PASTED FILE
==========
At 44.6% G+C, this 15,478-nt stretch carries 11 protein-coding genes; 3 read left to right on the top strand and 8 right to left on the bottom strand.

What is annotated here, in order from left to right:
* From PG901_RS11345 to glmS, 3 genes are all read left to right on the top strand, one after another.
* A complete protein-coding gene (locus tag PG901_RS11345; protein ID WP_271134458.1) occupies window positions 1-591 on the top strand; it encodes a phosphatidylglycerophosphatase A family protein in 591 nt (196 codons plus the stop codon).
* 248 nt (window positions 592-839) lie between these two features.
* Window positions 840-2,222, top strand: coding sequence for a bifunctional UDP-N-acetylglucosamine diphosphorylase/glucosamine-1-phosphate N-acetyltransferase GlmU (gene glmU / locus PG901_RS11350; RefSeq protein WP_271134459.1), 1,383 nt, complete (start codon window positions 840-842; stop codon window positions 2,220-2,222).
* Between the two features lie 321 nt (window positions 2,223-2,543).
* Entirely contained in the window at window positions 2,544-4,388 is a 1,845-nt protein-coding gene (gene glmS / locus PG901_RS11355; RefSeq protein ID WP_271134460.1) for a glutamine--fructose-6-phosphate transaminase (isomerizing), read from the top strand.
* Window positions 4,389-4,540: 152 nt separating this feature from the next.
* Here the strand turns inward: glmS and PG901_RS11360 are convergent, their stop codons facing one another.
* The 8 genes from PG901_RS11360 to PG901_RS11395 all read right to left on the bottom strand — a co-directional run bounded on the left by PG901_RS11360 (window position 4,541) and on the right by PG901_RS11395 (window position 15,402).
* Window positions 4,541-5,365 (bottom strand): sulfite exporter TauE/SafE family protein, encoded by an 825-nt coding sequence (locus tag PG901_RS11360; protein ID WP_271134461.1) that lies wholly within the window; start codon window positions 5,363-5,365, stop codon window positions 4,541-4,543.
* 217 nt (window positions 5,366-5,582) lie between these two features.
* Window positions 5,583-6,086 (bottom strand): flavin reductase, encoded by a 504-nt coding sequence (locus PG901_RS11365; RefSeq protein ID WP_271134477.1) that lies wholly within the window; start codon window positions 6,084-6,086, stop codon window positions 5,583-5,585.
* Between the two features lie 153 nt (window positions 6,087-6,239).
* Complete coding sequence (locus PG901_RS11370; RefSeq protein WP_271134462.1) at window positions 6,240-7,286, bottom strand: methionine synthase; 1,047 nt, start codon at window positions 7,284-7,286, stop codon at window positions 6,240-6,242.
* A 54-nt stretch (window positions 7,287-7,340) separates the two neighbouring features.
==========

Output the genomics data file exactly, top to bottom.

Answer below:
At 44.6% G+C, this 15,478-nt stretch carries 11 protein-coding genes; 3 read left to right on the top strand and 8 right to left on the bottom strand.

What is annotated here, in order from left to right:
* From PG901_RS11345 to glmS, 3 genes are all read left to right on the top strand, one after another.
* A complete protein-coding gene (locus tag PG901_RS11345; protein ID WP_271134458.1) occupies window positions 1-591 on the top strand; it encodes a phosphatidylglycerophosphatase A family protein in 591 nt (196 codons plus the stop codon).
* 248 nt (window positions 592-839) lie between these two features.
* Window positions 840-2,222, top strand: coding sequence for a bifunctional UDP-N-acetylglucosamine diphosphorylase/glucosamine-1-phosphate N-acetyltransferase GlmU (gene glmU / locus PG901_RS11350; RefSeq protein WP_271134459.1), 1,383 nt, complete (start codon window positions 840-842; stop codon window positions 2,220-2,222).
* Between the two features lie 321 nt (window positions 2,223-2,543).
* Entirely contained in the window at window positions 2,544-4,388 is a 1,845-nt protein-coding gene (gene glmS / locus PG901_RS11355; RefSeq protein ID WP_271134460.1) for a glutamine--fructose-6-phosphate transaminase (isomerizing), read from the top strand.
* Window positions 4,389-4,540: 152 nt separating this feature from the next.
* Here the strand turns inward: glmS and PG901_RS11360 are convergent, their stop codons facing one another.
* The 8 genes from PG901_RS11360 to PG901_RS11395 all read right to left on the bottom strand — a co-directional run bounded on the left by PG901_RS11360 (window position 4,541) and on the right by PG901_RS11395 (window position 15,402).
* Window positions 4,541-5,365 (bottom strand): sulfite exporter TauE/SafE family protein, encoded by an 825-nt coding sequence (locus tag PG901_RS11360; protein ID WP_271134461.1) that lies wholly within the window; start codon window positions 5,363-5,365, stop codon window positions 4,541-4,543.
* 217 nt (window positions 5,366-5,582) lie between these two features.
* Window positions 5,583-6,086 (bottom strand): flavin reductase, encoded by a 504-nt coding sequence (locus PG901_RS11365; RefSeq protein ID WP_271134477.1) that lies wholly within the window; start codon window positions 6,084-6,086, stop codon window positions 5,583-5,585.
* Between the two features lie 153 nt (window positions 6,087-6,239).
* Complete coding sequence (locus PG901_RS11370; RefSeq protein WP_271134462.1) at window positions 6,240-7,286, bottom strand: methionine synthase; 1,047 nt, start codon at window positions 7,284-7,286, stop codon at window positions 6,240-6,242.
* A 54-nt stretch (window positions 7,287-7,340) separates the two neighbouring features.